5 substrata. One of the important advantage of this method is that, it is less time consuming compared with proportionate stratified sampling. Systematic sampling: This plan is as opposed to random sampling, has certain characteristics of randomness and at the same time possesses some non-probability traits. It is defined as obtaining a collection of elements by drawing every tenth person from a predetermined list of them. Eg. Drawing every tenth name from the city of practicing lawyers in an area systematic sampling. An element of randomness is usually introduced into this kind of sampling by using random numbers to pick up the unit with which to start. This procedure is useful when sampling frame is available in the form of a list. In such a design the selection process starts by picking some random point in the list and then every 10th element is selected until the desired number is secured. Cluster sampling and area sampling: Cluster sampling involves grouping the population and then selecting the groups or the clusters rather than individual elements for inclusion in the sample. Suppose some departmental store wishes to sample its credit card holders. It has issued its cards to 15,000 customers. The sample size is to be kept say 450. For cluster sampling this list of 15,000 card holders could be formed into 100 clusters of 150 card holders each. Three clusters might then be selected for the sample randomly. The sample size must often be larger than the simple random sample to ensure the same level of accuracy because is cluster sampling procedural potential for order bias and other sources of error are usually accentuated. The clustering approach can, however, make the sampling procedure relatively easier and increase the efficiency of field work, specially in the case of personal interviews. Area sampling is quite close to cluster sampling and is often talked about when the total geographical area of interest happens to be big one. Under area sampling we first divide the total area into a number of smaller non-overlapping areas, generally called geographical clusters, then a number of these smaller areas are randomly selected, and all units in these small areas are included in the sample. Area sampling is specially helpful where we do not have the list of the population concerned. It also makes the field interviewing more efficient since interviewer can do many interviews at each location. Ideally, clusters should meet four criteria. 9 They should have relatively clear physical boundaries to facilitate identification in the field. They should be located somewhat close to one another; otherwise, costs will soar, defeating the major purpose of cluster sampling. Clusters should not include too many people; this will help minimize the amount of sampling frame development that has to be done. Information on the size of the cluster should ideally be available prior to sample selection. Multi-stage sampling: This is a further development of the idea of cluster sampling. This technique is meant for big inquiries extending to a considerably large geographical area like an w w w. o i i r j. o r g I S S N Page 187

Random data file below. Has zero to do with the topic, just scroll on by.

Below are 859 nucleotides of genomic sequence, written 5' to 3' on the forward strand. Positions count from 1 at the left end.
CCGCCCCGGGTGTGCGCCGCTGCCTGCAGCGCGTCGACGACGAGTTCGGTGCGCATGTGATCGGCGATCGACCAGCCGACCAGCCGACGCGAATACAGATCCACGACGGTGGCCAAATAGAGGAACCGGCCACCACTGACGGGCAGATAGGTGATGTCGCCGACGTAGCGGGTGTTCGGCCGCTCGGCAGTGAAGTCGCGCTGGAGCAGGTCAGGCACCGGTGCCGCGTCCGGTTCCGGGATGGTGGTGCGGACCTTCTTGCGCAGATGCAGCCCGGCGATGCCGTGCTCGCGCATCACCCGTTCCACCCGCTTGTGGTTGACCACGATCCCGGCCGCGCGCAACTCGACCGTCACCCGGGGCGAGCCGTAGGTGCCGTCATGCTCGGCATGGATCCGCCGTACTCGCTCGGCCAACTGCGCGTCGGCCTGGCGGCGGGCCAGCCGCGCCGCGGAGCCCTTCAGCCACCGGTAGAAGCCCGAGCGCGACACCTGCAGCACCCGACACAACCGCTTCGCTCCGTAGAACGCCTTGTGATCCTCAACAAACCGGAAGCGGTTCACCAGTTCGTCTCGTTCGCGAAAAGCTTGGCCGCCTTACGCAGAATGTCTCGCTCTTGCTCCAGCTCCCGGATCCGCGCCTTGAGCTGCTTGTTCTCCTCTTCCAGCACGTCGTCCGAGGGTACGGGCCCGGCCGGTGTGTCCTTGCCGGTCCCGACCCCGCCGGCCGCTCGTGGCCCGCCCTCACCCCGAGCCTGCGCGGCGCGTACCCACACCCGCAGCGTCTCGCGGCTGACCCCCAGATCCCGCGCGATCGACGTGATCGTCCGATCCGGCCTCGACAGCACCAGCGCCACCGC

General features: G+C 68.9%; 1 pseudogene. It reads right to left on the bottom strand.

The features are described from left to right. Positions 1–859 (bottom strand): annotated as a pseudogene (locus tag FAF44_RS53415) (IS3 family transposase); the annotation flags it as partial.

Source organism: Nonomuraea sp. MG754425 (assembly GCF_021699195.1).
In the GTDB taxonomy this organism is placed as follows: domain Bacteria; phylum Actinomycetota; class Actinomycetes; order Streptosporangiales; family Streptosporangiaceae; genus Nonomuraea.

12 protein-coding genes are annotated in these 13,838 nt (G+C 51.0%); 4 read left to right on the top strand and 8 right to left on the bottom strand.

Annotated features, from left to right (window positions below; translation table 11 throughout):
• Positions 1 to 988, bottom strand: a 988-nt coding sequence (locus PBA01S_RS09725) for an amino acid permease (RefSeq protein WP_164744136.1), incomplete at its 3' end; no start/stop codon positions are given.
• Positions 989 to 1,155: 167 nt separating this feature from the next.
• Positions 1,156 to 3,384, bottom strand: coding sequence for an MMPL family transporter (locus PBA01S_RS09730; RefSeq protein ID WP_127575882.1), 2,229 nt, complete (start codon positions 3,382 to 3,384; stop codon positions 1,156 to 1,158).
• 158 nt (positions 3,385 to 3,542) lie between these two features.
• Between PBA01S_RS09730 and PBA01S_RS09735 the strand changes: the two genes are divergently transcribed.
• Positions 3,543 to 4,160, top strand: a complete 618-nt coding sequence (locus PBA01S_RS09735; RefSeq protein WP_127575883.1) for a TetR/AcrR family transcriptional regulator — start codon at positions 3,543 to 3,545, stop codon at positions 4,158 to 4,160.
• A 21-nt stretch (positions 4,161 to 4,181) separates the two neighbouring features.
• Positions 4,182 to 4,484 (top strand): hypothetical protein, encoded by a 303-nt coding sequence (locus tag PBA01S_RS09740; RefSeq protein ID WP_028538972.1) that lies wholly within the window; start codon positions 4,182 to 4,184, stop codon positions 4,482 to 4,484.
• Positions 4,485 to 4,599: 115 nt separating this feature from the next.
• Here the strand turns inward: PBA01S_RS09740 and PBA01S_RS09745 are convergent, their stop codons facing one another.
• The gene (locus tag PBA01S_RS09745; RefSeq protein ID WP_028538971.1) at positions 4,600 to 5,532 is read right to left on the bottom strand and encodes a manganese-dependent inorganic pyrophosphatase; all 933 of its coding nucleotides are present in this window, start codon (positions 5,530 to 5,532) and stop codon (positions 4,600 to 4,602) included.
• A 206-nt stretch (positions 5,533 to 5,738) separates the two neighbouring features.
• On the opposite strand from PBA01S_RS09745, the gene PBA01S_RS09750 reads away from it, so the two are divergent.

6 entire country. Under multi-stage sampling the first stage may be to select large primary sampling units such as states, then districts, then towns and finally certain families within towns. If the technique of random-sampling is applied at all stages, the sampling procedure is described as multi-stage random sampling. Deliberate sampling: Purposive sampling, one of the most common sampling strategies, groups participants according to preselected criteria relevant to a particular research question. For example, HIV-positive women in Capital City. Sample sizes, which may or may not be fixed prior to data collection, depend on the resources and time available, as well as the study s objectives. Purposive sample sizes are often determined on the basis of theoretical saturation (the point in data collection when new data no longer bring additional insights to the research questions). Purposive sampling is therefore most successful when data review and analysis are done in conjunction with data collection. 10 Deliberate sampling is also known as purposive or non-probability sampling. This sampling method involves purposive or deliberate selection of particular units of the universe for constituting a sample which represents the universe. When population elements are selected for inclusion in the sample based on the ease of access, it can be called convenience sampling. If a researcher wishes to secure data from, police station he may select a fixed number of police stations and may conduct interviews at these police stations. This would be an example of convenience sample of police station. At times such a procedure may give very biased results particularly when the population is not homogeneous. Judgment sampling: The researcher s judgment is used for selecting items which he considers as representative of the population. For example, a judgment sample of college students might be taken to secure reactions to a new method of teaching. Judgment sampling is used quite frequently in qualitative research where the desire happens to be to develop hypotheses rather than to generalize to larger populations. Quota sampling: Quota sampling, sometimes considered a type of purposive sampling, is also common. In quota sampling, we decide while designing the study how many people with which characteristics to include as participants. Characteristics might include age, place of residence, gender, class, profession, marital status, use of a particular contraceptive method, etc. The criteria we choose allow us to focus on people we think would be most likely to experience, know about, or have insights into the research topic. Then we go into the community and using recruitment strategies appropriate to the location, culture, and study population find people who fit these criteria, until we meet the prescribed quotas. The size of the quota for each stratum is generally proportionate to the size of that stratum in the population. Quota sampling is thus an important form of non-probability sampling. Quota samples generally happen to be judgment samples rather than random samples. Sequential sampling: This is somewhat a complex sample design where the ultimate size of the sample is not fixed in advance but is determined according to mathematical decisions w w w. o i i r j. o r g I S S N Page 188